Exactly two years ago, the Eva Klesse Quartet released their second album Obenland, establishing its status on the European jazz scene. Excellent reviews followed, as well as invitations to festivals and international concert tours, which took the band to Asia and Central and South America. JazzThing described Obenland as “wild, romantic, elegiac and tantalising,” while the Weser Kurier picked up on the band’s “impressively precise interaction”. The FAZ wrote: “The pieces develop fluently, and typical boundaries between composition and improvisation blur imperceptibly. The Eva Klesse Quartet’s jazz is rich in interesting melodies and harmonies, attracting different kinds of listeners, yet is far removed from the mainstream.”
And now begins the third chapter in this artistic success story: miniature – ten songs for chamber jazz quartet. The title of the new album indicates the band’s aesthetic direction this time. While Obenland captivated the listener with its extended tracks and featured sweeping dynamics and wide arcs, the new album is more intimate and reduced. What has not changed, however, is the impelling interaction of different approaches to playing and the members’ different characters, which add significantly to the quartet’s appeal. The fellow performers attentively listen and give space to each other while showing a keen intuition for storytelling without words.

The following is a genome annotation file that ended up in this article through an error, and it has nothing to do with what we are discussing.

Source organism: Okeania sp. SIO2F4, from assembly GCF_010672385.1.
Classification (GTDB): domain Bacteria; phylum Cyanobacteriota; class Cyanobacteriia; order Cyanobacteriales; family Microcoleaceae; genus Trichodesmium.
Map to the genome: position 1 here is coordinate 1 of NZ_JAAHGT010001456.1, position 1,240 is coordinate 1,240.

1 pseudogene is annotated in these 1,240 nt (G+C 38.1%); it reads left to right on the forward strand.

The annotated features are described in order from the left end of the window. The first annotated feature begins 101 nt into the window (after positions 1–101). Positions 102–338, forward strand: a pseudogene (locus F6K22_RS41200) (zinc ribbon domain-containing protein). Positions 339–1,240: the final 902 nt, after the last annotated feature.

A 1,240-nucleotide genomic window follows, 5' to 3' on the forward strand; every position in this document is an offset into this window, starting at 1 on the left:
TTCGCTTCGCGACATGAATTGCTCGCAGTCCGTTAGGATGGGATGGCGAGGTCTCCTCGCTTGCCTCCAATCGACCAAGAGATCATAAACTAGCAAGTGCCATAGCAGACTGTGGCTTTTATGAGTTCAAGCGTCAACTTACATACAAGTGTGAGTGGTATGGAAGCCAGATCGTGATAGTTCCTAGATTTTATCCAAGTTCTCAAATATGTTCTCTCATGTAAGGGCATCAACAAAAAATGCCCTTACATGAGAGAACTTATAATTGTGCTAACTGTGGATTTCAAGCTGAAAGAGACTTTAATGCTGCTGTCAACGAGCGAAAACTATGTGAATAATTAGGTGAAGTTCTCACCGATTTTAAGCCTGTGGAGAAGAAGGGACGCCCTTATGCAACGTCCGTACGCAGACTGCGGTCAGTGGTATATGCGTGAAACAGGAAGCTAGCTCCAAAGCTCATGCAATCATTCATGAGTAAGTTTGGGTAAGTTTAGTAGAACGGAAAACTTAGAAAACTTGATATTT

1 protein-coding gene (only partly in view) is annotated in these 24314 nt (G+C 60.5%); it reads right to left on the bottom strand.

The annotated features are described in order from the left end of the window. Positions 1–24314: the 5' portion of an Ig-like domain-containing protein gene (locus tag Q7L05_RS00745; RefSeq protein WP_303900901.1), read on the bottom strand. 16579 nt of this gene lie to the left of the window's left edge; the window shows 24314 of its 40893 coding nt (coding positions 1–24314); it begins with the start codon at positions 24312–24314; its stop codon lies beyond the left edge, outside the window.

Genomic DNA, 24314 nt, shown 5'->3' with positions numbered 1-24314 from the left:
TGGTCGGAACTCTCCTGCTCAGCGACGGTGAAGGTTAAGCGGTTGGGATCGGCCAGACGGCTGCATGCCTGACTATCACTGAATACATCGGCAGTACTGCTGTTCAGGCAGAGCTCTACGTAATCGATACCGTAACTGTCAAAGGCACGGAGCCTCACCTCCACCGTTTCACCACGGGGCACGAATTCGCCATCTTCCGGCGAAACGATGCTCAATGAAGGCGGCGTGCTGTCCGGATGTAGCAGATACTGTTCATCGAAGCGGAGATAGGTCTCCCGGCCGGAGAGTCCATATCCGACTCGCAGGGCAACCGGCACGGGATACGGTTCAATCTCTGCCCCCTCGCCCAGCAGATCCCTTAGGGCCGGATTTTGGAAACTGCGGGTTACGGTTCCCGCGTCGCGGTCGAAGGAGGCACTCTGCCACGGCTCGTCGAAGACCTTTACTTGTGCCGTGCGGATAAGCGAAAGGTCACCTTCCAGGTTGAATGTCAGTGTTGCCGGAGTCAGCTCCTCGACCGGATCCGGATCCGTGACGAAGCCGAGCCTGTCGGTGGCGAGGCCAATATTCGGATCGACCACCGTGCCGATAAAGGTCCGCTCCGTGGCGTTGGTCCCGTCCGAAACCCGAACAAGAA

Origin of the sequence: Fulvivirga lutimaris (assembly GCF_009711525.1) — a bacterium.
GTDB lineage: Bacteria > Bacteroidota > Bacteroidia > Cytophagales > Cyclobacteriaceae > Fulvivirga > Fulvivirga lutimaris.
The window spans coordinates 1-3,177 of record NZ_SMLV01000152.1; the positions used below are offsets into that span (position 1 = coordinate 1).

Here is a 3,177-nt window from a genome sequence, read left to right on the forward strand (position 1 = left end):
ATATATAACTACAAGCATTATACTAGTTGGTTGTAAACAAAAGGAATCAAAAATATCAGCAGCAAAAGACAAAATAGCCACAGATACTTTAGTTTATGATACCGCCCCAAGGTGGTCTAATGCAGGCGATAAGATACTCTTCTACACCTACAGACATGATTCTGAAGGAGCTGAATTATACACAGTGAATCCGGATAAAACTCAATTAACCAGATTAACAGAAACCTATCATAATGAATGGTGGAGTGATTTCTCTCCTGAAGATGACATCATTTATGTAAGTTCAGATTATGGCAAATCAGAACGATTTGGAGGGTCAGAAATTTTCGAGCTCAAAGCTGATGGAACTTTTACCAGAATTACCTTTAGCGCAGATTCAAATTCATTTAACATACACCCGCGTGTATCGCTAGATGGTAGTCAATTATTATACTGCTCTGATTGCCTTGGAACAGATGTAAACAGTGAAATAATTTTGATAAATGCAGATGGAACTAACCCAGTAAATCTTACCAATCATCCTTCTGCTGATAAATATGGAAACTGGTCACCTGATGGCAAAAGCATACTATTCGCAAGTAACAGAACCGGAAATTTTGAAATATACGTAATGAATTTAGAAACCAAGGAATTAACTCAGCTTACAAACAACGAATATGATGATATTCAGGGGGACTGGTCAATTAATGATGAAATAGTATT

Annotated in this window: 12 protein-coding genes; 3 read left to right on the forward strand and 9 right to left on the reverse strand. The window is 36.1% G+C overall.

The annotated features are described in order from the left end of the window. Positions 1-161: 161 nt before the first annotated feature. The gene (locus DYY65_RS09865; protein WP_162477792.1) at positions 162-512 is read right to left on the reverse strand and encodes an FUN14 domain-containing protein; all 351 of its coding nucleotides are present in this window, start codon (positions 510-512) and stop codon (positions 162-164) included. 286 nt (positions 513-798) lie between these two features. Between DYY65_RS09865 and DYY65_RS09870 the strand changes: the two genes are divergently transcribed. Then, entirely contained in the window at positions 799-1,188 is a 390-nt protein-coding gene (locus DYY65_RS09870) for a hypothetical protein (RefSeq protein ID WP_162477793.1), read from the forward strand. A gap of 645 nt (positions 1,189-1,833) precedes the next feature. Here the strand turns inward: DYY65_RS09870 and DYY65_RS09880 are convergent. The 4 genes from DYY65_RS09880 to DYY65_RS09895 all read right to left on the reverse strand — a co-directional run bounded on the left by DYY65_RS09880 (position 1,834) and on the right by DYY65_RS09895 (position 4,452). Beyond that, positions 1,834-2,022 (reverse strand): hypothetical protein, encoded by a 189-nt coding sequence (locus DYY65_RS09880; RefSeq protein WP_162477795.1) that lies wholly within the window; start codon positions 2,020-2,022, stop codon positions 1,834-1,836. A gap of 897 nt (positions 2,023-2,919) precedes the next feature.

Miniatures was recorded in Cologne’s “Loft”, whose studio guaranteed an intimate atmosphere. On the first evening, the quartet recorded a concert, from which “Gravity” was transferred straight to the record; the rest of the album was recorded the following day, piece by piece, without an audience but played live. The band is palpably more attuned and coordinated than ever before.
In spring 2018 Eva Klesse was appointed professor of jazz percussion at the Hanover University of Music, Drama and Media; and in 2017, she was awarded the Westphalian Jazz Prize. The jury wrote: “Klesse’s dynamic style of playing is impressive; she is skilled in producing the finest nuances and softest sounds. […] She is creative artist with a recognizable signature and at the same time, a congenial partner.”
The characteristic sound of the Eva Klesse Quartet on miniatures is more detailed and transparent than ever. Many subtleties of chamber music, clear or cleverly forking compositions and balanced improvisations make 50 minutes pass quickly. Conceptual ideas and the resulting focus show the ensemble’s convincing artistic development. The band’s depth of expression produces a musical narrative that can confidently exist in an international environment. Such music will delight not only long-time followers of jazz, but also recruit new aficionados in the future